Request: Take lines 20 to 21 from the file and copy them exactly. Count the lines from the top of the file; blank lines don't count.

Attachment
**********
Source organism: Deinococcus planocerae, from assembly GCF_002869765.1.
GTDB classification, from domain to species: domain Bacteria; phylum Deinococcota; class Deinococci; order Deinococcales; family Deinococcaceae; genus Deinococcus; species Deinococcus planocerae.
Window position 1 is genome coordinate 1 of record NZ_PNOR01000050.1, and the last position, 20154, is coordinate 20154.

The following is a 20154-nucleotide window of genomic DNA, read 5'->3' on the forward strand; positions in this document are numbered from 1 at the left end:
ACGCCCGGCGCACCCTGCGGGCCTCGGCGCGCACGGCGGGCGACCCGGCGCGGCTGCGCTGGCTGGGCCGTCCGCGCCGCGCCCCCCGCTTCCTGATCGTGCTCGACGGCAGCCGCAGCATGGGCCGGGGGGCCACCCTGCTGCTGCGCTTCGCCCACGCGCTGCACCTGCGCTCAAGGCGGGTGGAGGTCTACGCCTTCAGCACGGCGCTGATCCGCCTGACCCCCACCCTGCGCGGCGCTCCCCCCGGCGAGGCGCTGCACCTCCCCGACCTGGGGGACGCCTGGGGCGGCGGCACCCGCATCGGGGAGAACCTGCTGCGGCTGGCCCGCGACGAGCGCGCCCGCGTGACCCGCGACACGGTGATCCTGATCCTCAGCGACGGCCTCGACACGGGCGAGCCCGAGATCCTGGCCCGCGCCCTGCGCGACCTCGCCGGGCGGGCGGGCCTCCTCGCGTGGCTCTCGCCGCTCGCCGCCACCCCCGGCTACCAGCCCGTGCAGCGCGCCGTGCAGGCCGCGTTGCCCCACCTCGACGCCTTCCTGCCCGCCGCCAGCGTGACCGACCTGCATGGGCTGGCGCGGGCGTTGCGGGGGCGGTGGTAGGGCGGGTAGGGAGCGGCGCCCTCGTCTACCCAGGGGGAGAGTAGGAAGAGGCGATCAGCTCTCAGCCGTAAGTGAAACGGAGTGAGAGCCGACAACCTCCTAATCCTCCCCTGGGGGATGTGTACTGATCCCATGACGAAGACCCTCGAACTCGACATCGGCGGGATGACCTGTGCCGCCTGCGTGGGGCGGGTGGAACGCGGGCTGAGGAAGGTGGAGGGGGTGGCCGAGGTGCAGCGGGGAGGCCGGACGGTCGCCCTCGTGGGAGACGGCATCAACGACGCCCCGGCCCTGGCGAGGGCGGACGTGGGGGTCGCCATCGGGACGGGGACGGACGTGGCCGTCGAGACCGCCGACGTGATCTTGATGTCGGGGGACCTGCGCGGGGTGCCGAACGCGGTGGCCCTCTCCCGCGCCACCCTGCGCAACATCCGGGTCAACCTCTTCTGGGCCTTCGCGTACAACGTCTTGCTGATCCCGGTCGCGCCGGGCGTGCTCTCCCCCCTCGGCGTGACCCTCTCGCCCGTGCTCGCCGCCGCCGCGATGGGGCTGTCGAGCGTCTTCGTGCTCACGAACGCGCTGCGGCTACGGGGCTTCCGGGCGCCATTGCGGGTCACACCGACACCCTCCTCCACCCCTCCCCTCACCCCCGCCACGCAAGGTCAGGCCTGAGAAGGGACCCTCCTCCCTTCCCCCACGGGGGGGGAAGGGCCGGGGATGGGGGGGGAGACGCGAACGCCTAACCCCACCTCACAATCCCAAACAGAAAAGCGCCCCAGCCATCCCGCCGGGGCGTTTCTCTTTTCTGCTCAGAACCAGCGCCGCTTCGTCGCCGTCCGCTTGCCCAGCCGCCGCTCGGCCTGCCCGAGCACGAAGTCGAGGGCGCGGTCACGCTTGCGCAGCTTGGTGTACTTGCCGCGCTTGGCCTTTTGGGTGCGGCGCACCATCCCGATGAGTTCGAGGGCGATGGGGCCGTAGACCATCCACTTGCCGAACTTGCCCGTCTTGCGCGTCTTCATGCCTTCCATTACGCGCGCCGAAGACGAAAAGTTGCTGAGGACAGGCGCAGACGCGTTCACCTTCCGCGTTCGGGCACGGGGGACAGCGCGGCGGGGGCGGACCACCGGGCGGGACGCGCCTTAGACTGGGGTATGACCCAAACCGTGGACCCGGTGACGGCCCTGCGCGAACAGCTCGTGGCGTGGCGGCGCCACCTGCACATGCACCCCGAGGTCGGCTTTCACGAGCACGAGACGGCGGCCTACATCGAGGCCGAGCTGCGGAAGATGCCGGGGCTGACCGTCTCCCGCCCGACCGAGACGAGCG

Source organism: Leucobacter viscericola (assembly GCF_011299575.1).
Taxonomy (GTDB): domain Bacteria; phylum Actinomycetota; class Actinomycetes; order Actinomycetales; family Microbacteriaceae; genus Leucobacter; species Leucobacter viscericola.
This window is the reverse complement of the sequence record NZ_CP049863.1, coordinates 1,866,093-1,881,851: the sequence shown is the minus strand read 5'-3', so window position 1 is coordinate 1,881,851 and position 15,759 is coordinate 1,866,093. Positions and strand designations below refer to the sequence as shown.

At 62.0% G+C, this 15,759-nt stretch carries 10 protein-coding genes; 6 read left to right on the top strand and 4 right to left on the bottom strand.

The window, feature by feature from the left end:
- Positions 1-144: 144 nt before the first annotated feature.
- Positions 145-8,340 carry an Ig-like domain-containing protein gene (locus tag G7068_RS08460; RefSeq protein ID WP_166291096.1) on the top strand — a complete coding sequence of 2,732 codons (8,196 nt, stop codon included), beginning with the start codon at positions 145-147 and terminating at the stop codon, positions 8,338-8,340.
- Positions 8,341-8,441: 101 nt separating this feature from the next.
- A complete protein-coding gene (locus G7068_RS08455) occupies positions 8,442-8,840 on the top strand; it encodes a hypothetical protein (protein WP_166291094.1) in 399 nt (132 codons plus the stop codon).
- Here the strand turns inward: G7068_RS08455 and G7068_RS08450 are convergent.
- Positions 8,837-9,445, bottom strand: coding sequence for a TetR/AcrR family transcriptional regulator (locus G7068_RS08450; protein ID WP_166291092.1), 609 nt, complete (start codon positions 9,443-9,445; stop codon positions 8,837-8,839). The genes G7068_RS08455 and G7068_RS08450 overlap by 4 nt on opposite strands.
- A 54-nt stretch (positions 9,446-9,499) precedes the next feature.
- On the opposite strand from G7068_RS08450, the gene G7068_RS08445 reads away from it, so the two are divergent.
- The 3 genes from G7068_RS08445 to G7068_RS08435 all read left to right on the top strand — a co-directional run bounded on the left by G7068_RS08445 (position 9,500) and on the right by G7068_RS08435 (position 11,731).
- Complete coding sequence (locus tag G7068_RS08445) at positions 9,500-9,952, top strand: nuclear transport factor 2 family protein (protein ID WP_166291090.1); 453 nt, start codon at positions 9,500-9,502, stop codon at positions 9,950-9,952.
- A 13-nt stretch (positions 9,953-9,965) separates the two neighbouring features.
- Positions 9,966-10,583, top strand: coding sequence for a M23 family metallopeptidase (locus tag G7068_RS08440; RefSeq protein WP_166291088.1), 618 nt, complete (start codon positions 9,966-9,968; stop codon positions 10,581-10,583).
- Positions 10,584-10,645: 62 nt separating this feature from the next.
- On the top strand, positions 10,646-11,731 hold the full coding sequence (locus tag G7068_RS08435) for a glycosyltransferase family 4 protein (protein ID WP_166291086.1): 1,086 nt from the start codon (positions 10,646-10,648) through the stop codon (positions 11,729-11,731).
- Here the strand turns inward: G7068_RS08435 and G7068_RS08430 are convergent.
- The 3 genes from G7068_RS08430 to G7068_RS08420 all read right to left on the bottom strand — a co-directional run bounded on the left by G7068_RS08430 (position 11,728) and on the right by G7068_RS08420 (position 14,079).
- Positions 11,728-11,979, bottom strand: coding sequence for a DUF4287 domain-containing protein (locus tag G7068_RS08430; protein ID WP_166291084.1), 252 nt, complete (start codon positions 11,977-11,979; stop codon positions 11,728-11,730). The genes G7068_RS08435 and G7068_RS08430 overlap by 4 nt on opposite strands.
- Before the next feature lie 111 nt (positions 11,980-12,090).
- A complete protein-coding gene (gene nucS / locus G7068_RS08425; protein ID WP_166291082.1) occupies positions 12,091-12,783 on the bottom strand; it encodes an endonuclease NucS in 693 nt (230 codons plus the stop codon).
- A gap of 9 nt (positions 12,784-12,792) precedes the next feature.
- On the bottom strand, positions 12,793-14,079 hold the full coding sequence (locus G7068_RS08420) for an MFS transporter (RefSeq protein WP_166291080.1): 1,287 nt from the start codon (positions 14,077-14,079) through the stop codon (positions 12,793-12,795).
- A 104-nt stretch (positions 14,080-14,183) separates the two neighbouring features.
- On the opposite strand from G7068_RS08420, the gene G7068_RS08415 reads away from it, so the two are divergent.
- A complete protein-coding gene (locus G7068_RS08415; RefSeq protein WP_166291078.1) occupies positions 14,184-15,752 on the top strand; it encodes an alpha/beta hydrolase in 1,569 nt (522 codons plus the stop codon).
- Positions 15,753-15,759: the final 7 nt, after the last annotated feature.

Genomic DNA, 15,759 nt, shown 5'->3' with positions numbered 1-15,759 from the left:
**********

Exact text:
- Complete coding sequence (locus tag G7068_RS08445) at positions 9,500-9,952, top strand: nuclear transport factor 2 family protein (protein ID WP_166291090.1); 453 nt, start codon at positions 9,500-9,502, stop codon at positions 9,950-9,952.
- A 13-nt stretch (positions 9,953-9,965) separates the two neighbouring features.